NORTH AFRICA , MIDDLE EAST AND CENTRAL ASIA

As I Open My Eyes is a 2015 coming of age movie directed and co-written by Tunisian film maker Leyla Bouzid. The action takes place in Tunis, just before the revolutionary Arab Spring of protests kicked off in Tunisia in 2011.

Farah (Baya Medhaffar) is 18, wealthy, confident, rebellious, very pretty and naive. She has a protective mother, Hayet, who is focused on her daughter’s glittering academic prospects, and a father who works away from home, managing troubled phosphate mines in Ghafsa.

Farah is not keen to fulfil her family’s expectations and train as a doctor. Instead, she sings (fairly badly to my ears!) in a band, Joujma, and is swept away by her romance with the cool but kinda gittish lute-player Borhene (Montassar Ayari) – she drinks and dances in male-dominated bars, smokes and makes out in the bushes.

She reminded me a bit of a young Siouxsie Sioux, while the music was a mix of lyrics full of political rebellion crossed with more traditional rhythms (with music by renowned Iraqi oud player Khyam Allami). The band’s often dangerous themes, though, ultimately attract unwanted attention from the police.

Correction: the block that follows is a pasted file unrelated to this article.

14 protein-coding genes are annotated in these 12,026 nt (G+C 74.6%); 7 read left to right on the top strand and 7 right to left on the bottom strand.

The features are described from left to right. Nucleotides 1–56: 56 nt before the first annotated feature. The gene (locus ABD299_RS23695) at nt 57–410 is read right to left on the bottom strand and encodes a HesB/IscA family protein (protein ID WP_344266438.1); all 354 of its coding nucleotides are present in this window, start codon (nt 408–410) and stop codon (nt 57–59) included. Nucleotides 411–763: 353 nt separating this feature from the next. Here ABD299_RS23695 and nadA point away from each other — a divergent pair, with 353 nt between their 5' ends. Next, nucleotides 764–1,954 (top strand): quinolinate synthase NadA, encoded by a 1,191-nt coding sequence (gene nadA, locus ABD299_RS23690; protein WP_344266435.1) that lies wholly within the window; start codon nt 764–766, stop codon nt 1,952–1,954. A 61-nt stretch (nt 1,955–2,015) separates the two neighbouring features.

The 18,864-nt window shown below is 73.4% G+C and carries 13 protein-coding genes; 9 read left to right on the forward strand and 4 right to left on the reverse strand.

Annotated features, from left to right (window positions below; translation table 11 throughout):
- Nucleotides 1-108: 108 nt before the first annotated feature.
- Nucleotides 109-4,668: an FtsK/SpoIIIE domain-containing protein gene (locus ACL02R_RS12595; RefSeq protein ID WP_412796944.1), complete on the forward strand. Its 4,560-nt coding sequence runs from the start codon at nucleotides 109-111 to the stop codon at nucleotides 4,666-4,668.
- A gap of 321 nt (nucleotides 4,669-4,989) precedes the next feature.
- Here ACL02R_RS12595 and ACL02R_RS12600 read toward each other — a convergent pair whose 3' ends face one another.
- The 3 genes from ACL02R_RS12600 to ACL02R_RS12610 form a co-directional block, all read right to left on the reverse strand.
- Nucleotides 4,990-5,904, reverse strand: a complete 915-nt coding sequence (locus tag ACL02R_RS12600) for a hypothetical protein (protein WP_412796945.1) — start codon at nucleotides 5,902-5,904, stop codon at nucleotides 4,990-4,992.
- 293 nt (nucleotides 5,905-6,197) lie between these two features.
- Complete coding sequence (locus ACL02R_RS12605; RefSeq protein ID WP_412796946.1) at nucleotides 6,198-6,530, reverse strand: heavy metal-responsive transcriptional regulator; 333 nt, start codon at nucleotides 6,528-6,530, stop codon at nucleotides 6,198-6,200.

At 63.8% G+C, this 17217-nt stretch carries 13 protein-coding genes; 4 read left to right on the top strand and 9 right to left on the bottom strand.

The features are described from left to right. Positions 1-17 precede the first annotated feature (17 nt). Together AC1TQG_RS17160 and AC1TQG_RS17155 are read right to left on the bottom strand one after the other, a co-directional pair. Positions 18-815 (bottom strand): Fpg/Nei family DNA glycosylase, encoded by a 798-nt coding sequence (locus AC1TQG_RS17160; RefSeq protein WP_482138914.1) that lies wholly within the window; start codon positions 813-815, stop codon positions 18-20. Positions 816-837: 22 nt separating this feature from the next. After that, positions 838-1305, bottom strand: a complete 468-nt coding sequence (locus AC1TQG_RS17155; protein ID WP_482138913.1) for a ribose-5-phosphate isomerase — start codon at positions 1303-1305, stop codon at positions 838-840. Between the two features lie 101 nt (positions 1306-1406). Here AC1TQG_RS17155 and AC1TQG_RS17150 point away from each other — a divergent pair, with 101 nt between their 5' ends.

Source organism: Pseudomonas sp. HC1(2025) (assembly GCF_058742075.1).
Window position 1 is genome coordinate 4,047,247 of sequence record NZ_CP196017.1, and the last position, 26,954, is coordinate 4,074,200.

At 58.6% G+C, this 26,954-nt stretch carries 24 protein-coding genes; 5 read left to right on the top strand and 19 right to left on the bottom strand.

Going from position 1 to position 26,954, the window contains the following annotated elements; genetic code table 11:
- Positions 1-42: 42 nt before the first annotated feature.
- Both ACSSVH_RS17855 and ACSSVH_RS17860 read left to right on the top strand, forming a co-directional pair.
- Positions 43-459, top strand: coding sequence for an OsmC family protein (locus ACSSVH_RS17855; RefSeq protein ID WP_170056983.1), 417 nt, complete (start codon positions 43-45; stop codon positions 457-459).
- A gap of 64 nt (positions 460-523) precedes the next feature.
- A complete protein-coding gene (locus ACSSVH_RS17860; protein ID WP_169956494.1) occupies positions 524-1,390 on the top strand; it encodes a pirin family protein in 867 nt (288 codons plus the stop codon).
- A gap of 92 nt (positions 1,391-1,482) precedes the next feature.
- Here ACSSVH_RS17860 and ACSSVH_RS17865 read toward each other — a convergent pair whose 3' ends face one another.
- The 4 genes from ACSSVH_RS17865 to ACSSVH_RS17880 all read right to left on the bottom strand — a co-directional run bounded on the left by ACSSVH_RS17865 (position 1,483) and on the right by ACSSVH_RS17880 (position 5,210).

Baya Medhaffar’s performance makes the film, which sometimes veers into melodrama, while the plot line often covers familiar ground. I found the movie was interesting for the way it evoked the febrile atmosphere of 2010 Tunisia.

It also effectively portrays the challenges that come with being young and female in a highly conservative country (although Medhaffar has been quoted as saying that “I feel the same when I walk on the streets in Tunisia or in Paris”), and the difficulty of balancing the roles of a daughter and of a teenager yearning to spread her wings and grab her independence, both artistically and romantically.

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2 Comments

  1. I love Tunisia as a country, I’ve been twice and felt so at home there (I have some Spanish heritage and feel we might date back to North Africa ultimately as I feel very connected to certain cities there). I’m really sad we can’t go back at the moment.

    Liked by 1 person

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